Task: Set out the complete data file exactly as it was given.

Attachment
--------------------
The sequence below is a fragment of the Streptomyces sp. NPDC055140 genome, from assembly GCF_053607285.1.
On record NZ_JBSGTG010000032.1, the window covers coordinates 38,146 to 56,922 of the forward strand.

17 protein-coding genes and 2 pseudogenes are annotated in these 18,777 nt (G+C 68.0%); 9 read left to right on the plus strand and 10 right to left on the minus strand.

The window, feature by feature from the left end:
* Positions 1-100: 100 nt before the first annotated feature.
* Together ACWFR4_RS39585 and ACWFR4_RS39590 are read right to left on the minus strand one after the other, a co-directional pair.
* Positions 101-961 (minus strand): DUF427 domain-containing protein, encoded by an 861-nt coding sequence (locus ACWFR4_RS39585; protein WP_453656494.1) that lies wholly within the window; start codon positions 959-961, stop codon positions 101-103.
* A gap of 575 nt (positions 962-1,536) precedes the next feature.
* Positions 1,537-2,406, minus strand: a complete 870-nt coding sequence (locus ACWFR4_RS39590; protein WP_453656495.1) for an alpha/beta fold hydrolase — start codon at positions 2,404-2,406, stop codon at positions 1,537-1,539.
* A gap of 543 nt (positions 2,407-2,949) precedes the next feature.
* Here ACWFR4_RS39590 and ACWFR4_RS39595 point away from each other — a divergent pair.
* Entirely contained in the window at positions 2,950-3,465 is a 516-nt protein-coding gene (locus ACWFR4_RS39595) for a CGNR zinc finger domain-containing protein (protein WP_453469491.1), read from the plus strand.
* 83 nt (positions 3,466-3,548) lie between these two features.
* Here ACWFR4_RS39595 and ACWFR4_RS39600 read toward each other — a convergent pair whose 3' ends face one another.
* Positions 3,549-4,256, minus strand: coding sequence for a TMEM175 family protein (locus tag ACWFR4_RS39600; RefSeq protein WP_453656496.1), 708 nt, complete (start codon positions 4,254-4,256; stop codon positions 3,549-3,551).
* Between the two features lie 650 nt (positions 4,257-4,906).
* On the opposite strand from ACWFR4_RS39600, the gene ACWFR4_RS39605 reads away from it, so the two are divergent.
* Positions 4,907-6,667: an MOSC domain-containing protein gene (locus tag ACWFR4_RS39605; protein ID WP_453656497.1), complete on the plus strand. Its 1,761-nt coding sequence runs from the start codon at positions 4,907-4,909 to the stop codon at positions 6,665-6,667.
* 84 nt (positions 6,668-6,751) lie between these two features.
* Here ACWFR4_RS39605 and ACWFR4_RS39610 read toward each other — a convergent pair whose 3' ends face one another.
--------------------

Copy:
The sequence below is a fragment of the Streptomyces sp. NPDC055140 genome, from assembly GCF_053607285.1.
On record NZ_JBSGTG010000032.1, the window covers coordinates 38,146 to 56,922 of the forward strand.

17 protein-coding genes and 2 pseudogenes are annotated in these 18,777 nt (G+C 68.0%); 9 read left to right on the plus strand and 10 right to left on the minus strand.

The window, feature by feature from the left end:
* Positions 1-100: 100 nt before the first annotated feature.
* Together ACWFR4_RS39585 and ACWFR4_RS39590 are read right to left on the minus strand one after the other, a co-directional pair.
* Positions 101-961 (minus strand): DUF427 domain-containing protein, encoded by an 861-nt coding sequence (locus ACWFR4_RS39585; protein WP_453656494.1) that lies wholly within the window; start codon positions 959-961, stop codon positions 101-103.
* A gap of 575 nt (positions 962-1,536) precedes the next feature.
* Positions 1,537-2,406, minus strand: a complete 870-nt coding sequence (locus ACWFR4_RS39590; protein WP_453656495.1) for an alpha/beta fold hydrolase — start codon at positions 2,404-2,406, stop codon at positions 1,537-1,539.
* A gap of 543 nt (positions 2,407-2,949) precedes the next feature.
* Here ACWFR4_RS39590 and ACWFR4_RS39595 point away from each other — a divergent pair.
* Entirely contained in the window at positions 2,950-3,465 is a 516-nt protein-coding gene (locus ACWFR4_RS39595) for a CGNR zinc finger domain-containing protein (protein WP_453469491.1), read from the plus strand.
* 83 nt (positions 3,466-3,548) lie between these two features.
* Here ACWFR4_RS39595 and ACWFR4_RS39600 read toward each other — a convergent pair whose 3' ends face one another.
* Positions 3,549-4,256, minus strand: coding sequence for a TMEM175 family protein (locus tag ACWFR4_RS39600; RefSeq protein WP_453656496.1), 708 nt, complete (start codon positions 4,254-4,256; stop codon positions 3,549-3,551).
* Between the two features lie 650 nt (positions 4,257-4,906).
* On the opposite strand from ACWFR4_RS39600, the gene ACWFR4_RS39605 reads away from it, so the two are divergent.
* Positions 4,907-6,667: an MOSC domain-containing protein gene (locus tag ACWFR4_RS39605; protein ID WP_453656497.1), complete on the plus strand. Its 1,761-nt coding sequence runs from the start codon at positions 4,907-4,909 to the stop codon at positions 6,665-6,667.
* 84 nt (positions 6,668-6,751) lie between these two features.
* Here ACWFR4_RS39605 and ACWFR4_RS39610 read toward each other — a convergent pair whose 3' ends face one another.